After decades of steady decline, trade unions face their biggest challenge – persuading a new generation of workers that, in the face of the worst recession since the 1930s, being a union member really will make a difference to their working lives. My feeling is that the ruling class has learnt all the lessons on how to deal with trade unions combined with the decline of manufacturing and little if any inroads into newer industries such as IT and finance have not been made. If the Tories win the next election then Unison may see a program of cuts in services that become a threat to jobs.
In some ways its like a throwback back to the early days of capitalism, employers are able to act with almost complete ruthlessness in the treatment of worker. With unemployment on the way up bosses take advantage by driving wages down and make do with an ever-ready pool of immigrant workers to reduce pay and conditions to the bare minimum. Between May 2004 and June 2006, 447,000 workers from these eight countries registered to work in UK. The government estimates that the figure is now over 500,000. Over 60% of these workers come from Poland. One reason for the large number of Poles moving to Britain to find work is that Poland (population 38,500,000) is the largest of the eight countries to join the EU in 2004 has one of the highest rates of unemployment in the EU, approximately 18% in 2005 compared to 5.5% in UK. Salaries and wages in Poland are amongst the lowest in Europe, (approximately 25% of the average for EU countries). For example in UK average weekly wages were £447 or about £23,250 per year, while in Poland the average monthly salary is £380 or less than £500 per year. Although things are cheaper in Poland than in the UK (for example milk is about half the price, bread about one third the price, petrol ¾ the price and rents for flats and houses about half price), people in Poland have a lower standard of living than people in UK do.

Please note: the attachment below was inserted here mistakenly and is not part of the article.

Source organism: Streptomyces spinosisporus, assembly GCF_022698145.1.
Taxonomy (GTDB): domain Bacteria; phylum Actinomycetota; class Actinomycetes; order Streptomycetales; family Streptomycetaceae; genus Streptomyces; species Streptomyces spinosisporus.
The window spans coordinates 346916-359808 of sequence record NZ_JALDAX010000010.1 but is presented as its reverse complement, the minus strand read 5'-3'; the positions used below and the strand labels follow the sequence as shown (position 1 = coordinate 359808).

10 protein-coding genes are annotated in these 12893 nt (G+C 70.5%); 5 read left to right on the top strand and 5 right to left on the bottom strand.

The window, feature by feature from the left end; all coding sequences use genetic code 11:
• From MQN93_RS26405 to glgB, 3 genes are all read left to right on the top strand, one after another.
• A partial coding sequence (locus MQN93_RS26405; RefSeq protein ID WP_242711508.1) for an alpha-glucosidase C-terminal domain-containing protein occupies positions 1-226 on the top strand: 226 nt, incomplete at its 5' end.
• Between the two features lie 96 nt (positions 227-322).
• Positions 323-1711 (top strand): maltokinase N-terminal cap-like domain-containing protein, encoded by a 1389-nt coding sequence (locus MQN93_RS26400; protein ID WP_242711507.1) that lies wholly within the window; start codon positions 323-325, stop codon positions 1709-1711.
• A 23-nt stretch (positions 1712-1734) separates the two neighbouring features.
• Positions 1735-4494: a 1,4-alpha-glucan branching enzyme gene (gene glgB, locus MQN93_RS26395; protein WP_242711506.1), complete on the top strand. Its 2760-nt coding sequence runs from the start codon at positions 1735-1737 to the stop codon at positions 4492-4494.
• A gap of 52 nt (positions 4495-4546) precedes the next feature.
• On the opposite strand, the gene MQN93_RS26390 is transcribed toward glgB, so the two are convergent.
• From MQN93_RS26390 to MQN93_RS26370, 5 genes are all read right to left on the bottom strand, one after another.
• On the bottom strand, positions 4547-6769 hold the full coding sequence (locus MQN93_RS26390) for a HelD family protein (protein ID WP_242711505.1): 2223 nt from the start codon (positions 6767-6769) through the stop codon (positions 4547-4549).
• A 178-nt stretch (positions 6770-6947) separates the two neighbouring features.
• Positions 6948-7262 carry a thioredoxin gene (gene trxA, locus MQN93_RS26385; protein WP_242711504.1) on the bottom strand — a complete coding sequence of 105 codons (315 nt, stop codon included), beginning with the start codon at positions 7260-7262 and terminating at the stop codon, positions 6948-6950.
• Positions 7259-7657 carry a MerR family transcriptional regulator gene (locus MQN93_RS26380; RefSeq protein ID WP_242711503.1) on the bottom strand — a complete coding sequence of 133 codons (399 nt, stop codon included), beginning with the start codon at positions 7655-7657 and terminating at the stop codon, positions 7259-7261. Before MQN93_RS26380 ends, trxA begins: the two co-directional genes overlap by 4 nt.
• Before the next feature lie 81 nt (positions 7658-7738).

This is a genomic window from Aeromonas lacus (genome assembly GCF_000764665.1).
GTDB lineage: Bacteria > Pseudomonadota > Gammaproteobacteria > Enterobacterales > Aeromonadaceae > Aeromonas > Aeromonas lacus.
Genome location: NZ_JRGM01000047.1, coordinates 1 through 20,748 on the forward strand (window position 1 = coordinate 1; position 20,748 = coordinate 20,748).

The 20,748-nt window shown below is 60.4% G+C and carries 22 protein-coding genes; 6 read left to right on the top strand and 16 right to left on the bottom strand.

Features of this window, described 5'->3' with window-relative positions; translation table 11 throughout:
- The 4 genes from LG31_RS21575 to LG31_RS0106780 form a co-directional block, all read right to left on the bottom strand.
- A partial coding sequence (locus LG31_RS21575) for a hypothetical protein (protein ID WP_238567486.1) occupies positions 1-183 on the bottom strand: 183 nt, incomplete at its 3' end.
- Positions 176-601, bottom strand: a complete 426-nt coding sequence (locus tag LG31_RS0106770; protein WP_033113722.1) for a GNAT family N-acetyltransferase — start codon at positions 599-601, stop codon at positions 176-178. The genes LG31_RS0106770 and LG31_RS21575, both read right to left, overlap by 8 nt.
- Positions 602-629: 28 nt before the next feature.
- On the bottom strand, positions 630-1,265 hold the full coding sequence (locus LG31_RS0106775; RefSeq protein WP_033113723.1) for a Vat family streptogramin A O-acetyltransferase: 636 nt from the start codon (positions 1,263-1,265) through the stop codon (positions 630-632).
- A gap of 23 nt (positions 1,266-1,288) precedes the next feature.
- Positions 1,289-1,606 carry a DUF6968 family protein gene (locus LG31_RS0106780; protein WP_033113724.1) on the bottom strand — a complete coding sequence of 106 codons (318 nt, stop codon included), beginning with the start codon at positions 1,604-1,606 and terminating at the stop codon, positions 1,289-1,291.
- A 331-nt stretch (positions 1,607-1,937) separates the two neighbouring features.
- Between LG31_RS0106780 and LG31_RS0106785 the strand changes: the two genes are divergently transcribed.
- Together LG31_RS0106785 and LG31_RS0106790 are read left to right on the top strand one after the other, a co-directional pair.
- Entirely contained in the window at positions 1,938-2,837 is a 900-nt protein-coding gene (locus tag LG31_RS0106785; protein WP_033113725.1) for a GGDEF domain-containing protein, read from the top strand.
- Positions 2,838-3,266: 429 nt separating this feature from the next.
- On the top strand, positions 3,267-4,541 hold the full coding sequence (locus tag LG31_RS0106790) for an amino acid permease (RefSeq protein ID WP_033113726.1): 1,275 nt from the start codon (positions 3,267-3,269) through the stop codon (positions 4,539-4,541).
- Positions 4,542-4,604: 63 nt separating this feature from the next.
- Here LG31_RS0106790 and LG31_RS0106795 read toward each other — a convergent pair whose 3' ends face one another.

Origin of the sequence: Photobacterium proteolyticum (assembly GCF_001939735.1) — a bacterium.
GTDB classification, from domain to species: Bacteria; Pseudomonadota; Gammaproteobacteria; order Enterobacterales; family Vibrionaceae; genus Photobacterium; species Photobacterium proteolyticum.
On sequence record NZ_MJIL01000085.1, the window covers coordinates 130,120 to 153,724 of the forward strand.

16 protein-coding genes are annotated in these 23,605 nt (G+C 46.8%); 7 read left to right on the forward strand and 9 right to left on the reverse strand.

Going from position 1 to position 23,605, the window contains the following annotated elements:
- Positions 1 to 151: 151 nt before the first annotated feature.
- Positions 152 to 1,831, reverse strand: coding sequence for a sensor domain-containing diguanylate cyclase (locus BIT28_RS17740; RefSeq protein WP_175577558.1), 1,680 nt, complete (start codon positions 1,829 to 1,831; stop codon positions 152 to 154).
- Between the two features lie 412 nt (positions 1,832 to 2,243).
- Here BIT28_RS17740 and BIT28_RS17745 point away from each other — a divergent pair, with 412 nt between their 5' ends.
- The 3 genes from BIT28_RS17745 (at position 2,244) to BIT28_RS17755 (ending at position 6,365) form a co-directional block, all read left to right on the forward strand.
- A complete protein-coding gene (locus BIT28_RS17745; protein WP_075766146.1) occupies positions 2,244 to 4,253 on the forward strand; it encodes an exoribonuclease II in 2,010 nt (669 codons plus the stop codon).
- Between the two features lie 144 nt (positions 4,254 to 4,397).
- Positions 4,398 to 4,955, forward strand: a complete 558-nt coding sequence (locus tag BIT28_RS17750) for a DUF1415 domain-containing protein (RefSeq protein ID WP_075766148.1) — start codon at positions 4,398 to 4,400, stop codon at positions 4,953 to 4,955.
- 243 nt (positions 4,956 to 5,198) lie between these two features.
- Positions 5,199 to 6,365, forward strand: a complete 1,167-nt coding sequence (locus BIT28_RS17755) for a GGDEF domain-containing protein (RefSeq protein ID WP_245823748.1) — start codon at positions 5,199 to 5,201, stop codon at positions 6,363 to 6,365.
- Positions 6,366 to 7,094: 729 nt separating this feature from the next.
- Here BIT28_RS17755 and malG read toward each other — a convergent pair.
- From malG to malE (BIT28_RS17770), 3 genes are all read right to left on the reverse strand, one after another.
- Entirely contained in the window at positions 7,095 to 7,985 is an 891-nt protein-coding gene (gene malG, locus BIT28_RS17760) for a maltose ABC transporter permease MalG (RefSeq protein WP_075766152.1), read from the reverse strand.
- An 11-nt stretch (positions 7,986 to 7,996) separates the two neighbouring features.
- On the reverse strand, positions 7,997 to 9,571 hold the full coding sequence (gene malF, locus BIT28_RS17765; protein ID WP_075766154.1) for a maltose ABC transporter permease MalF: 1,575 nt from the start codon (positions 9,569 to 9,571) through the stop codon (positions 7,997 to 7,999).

As I write it is being reported in the Scunthorpe Evening Telegraph; ANGER and frustration has driven unions to call an official strike ballot over on-going unrest at the Total Lindsey Oil Refinery.
Hundreds of North Lincolnshire residents work at the site, which was rocked by wildcat strikes in May and June this year.
Nearly 650 workers were sacked during the protest over 56 redundancies from the on-going HDS-3 construction project. All were reinstated after a deal negotiated between the GMB and Unite unions and Total management.
The GMB union will organise the ballot to start on August 11. It will run until September 1, with any agreed action beginning shortly afterwards.
GMB national secretary Phil Davies said: "The anger, frustration and mistrust between the employers and union members has been made a lot worse by the action of Total in reneging on the deal that led to the settlement of the unofficial dispute at Lindsay."
The Socialist Party (SPGB) urges workers to use their intelligence and imagination to envisage a world fundamentally different from the one in which capitalism operates and trade unions function. It must be emphasised that capitalism is a system, with its own economic laws, and this system cannot be made to run in the interests of working people.